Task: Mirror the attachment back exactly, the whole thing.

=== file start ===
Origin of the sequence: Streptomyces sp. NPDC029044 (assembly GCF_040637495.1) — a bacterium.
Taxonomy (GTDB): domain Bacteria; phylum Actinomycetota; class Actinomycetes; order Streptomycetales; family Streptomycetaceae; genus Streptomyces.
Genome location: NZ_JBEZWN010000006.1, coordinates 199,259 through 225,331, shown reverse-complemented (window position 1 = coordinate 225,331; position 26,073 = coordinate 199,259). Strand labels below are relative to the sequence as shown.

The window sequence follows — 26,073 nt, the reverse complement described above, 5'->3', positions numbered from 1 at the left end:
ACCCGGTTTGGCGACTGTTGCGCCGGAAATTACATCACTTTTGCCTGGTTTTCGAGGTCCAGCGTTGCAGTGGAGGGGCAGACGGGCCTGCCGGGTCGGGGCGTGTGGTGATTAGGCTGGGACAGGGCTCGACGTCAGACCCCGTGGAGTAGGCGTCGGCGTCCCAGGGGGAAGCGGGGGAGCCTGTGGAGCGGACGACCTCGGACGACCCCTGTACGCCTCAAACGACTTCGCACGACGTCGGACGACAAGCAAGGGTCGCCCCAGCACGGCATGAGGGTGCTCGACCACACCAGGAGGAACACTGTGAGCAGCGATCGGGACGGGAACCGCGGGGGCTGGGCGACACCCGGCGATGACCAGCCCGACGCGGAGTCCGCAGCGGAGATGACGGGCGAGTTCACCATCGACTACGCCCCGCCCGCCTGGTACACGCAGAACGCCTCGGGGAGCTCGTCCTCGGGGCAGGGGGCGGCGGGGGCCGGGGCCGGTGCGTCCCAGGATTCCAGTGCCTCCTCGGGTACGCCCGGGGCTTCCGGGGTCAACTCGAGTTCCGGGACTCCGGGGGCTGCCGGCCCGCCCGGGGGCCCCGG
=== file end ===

Origin of the sequence: Streptomyces sp. NPDC029044 (assembly GCF_040637495.1) — a bacterium.
Taxonomy (GTDB): domain Bacteria; phylum Actinomycetota; class Actinomycetes; order Streptomycetales; family Streptomycetaceae; genus Streptomyces.
Genome location: NZ_JBEZWN010000006.1, coordinates 199,259 through 225,331, shown reverse-complemented (window position 1 = coordinate 225,331; position 26,073 = coordinate 199,259). Strand labels below are relative to the sequence as shown.

The window sequence follows — 26,073 nt, the reverse complement described above, 5'->3', positions numbered from 1 at the left end:
ACCCGGTTTGGCGACTGTTGCGCCGGAAATTACATCACTTTTGCCTGGTTTTCGAGGTCCAGCGTTGCAGTGGAGGGGCAGACGGGCCTGCCGGGTCGGGGCGTGTGGTGATTAGGCTGGGACAGGGCTCGACGTCAGACCCCGTGGAGTAGGCGTCGGCGTCCCAGGGGGAAGCGGGGGAGCCTGTGGAGCGGACGACCTCGGACGACCCCTGTACGCCTCAAACGACTTCGCACGACGTCGGACGACAAGCAAGGGTCGCCCCAGCACGGCATGAGGGTGCTCGACCACACCAGGAGGAACACTGTGAGCAGCGATCGGGACGGGAACCGCGGGGGCTGGGCGACACCCGGCGATGACCAGCCCGACGCGGAGTCCGCAGCGGAGATGACGGGCGAGTTCACCATCGACTACGCCCCGCCCGCCTGGTACACGCAGAACGCCTCGGGGAGCTCGTCCTCGGGGCAGGGGGCGGCGGGGGCCGGGGCCGGTGCGTCCCAGGATTCCAGTGCCTCCTCGGGTACGCCCGGGGCTTCCGGGGTCAACTCGAGTTCCGGGACTCCGGGGGCTGCCGGCCCGCCCGGGGGCCCCGG